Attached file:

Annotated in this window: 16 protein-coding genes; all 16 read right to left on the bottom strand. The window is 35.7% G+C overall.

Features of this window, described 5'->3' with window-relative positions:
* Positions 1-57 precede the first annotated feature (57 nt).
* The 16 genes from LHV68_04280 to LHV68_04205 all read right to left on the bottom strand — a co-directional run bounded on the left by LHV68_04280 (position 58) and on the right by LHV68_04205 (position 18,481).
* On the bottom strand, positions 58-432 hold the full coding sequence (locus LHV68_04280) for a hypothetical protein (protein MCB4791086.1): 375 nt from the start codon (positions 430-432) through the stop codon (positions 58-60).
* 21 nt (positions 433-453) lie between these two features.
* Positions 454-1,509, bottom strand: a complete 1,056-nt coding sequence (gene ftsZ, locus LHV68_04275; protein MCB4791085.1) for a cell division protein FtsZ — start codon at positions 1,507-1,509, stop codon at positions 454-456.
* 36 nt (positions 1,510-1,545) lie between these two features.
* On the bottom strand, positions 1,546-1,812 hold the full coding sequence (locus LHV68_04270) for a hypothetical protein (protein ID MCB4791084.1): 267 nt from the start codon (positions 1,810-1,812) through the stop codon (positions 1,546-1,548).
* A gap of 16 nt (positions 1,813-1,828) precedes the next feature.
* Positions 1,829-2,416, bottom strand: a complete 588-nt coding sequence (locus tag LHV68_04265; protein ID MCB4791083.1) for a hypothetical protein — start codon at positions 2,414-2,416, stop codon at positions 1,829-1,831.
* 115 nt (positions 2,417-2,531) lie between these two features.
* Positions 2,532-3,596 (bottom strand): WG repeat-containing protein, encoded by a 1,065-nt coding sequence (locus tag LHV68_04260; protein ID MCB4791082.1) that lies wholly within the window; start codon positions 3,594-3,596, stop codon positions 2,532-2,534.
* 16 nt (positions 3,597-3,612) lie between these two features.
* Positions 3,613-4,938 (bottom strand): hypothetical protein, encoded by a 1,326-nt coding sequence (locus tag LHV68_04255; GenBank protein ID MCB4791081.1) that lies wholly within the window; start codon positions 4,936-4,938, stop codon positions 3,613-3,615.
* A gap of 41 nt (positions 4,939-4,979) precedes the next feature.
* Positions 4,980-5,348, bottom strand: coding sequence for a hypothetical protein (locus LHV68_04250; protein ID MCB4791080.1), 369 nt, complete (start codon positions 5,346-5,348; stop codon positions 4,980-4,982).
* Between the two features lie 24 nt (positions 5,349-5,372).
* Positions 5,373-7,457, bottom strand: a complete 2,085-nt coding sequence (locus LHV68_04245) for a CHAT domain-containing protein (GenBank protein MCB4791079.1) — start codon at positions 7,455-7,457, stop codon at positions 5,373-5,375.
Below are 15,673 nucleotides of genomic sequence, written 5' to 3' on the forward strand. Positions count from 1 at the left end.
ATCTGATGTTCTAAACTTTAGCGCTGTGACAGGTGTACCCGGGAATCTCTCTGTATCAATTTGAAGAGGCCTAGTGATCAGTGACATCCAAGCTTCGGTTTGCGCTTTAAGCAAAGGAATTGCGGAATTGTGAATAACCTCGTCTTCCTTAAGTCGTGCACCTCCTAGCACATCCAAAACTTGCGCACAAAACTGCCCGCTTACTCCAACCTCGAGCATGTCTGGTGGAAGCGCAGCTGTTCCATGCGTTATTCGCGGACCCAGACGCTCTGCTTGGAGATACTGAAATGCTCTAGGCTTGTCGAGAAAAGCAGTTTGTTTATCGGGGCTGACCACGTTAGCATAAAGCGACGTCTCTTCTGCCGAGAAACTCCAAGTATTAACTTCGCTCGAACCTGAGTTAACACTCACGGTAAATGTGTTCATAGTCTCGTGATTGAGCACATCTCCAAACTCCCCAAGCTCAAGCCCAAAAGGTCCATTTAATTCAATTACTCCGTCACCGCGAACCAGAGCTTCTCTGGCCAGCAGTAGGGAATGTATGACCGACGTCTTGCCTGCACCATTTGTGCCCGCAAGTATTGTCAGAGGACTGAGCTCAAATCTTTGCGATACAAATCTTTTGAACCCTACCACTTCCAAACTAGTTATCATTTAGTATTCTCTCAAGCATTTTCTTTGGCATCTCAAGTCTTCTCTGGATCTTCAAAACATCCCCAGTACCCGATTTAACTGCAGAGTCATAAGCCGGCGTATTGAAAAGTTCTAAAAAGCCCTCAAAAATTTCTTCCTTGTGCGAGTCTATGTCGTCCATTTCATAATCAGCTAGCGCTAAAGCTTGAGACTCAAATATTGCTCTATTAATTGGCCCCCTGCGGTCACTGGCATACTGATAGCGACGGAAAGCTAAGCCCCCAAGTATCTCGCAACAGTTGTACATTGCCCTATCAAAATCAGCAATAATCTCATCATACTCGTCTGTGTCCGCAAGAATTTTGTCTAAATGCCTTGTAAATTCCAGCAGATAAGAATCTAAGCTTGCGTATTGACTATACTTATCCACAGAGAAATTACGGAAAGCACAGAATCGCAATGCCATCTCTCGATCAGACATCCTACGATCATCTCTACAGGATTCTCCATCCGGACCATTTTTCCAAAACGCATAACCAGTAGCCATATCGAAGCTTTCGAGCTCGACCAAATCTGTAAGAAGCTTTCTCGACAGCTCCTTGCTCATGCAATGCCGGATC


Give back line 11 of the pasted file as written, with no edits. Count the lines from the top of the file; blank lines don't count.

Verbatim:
* Positions 1,829-2,416, bottom strand: a complete 588-nt coding sequence (locus tag LHV68_04265; protein ID MCB4791083.1) for a hypothetical protein — start codon at positions 2,414-2,416, stop codon at positions 1,829-1,831.